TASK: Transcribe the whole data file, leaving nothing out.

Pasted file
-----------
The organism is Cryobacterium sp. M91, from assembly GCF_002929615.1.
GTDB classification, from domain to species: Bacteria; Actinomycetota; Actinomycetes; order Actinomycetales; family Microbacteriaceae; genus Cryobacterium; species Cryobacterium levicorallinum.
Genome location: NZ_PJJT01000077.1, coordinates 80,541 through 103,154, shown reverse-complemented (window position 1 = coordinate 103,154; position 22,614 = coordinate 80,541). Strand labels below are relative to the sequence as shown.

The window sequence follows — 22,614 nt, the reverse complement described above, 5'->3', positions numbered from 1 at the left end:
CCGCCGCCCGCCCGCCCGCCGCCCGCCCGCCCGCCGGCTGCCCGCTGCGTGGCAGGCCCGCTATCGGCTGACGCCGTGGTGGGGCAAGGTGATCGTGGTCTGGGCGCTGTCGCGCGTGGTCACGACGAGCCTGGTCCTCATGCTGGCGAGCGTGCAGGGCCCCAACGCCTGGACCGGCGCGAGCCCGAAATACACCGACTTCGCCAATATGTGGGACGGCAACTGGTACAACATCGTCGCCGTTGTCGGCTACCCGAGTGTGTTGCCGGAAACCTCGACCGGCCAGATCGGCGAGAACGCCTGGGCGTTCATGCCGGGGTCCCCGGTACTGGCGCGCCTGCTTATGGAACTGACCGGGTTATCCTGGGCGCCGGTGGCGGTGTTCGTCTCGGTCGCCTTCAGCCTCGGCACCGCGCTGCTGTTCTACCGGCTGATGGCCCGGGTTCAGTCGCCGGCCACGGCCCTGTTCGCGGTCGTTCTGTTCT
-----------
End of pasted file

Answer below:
The organism is Cryobacterium sp. M91, from assembly GCF_002929615.1.
GTDB classification, from domain to species: Bacteria; Actinomycetota; Actinomycetes; order Actinomycetales; family Microbacteriaceae; genus Cryobacterium; species Cryobacterium levicorallinum.
Genome location: NZ_PJJT01000077.1, coordinates 80,541 through 103,154, shown reverse-complemented (window position 1 = coordinate 103,154; position 22,614 = coordinate 80,541). Strand labels below are relative to the sequence as shown.

The window sequence follows — 22,614 nt, the reverse complement described above, 5'->3', positions numbered from 1 at the left end:
CCGCCGCCCGCCCGCCCGCCGCCCGCCCGCCCGCCGGCTGCCCGCTGCGTGGCAGGCCCGCTATCGGCTGACGCCGTGGTGGGGCAAGGTGATCGTGGTCTGGGCGCTGTCGCGCGTGGTCACGACGAGCCTGGTCCTCATGCTGGCGAGCGTGCAGGGCCCCAACGCCTGGACCGGCGCGAGCCCGAAATACACCGACTTCGCCAATATGTGGGACGGCAACTGGTACAACATCGTCGCCGTTGTCGGCTACCCGAGTGTGTTGCCGGAAACCTCGACCGGCCAGATCGGCGAGAACGCCTGGGCGTTCATGCCGGGGTCCCCGGTACTGGCGCGCCTGCTTATGGAACTGACCGGGTTATCCTGGGCGCCGGTGGCGGTGTTCGTCTCGGTCGCCTTCAGCCTCGGCACCGCGCTGCTGTTCTACCGGCTGATGGCCCGGGTTCAGTCGCCGGCCACGGCCCTGTTCGCGGTCGTTCTGTTCT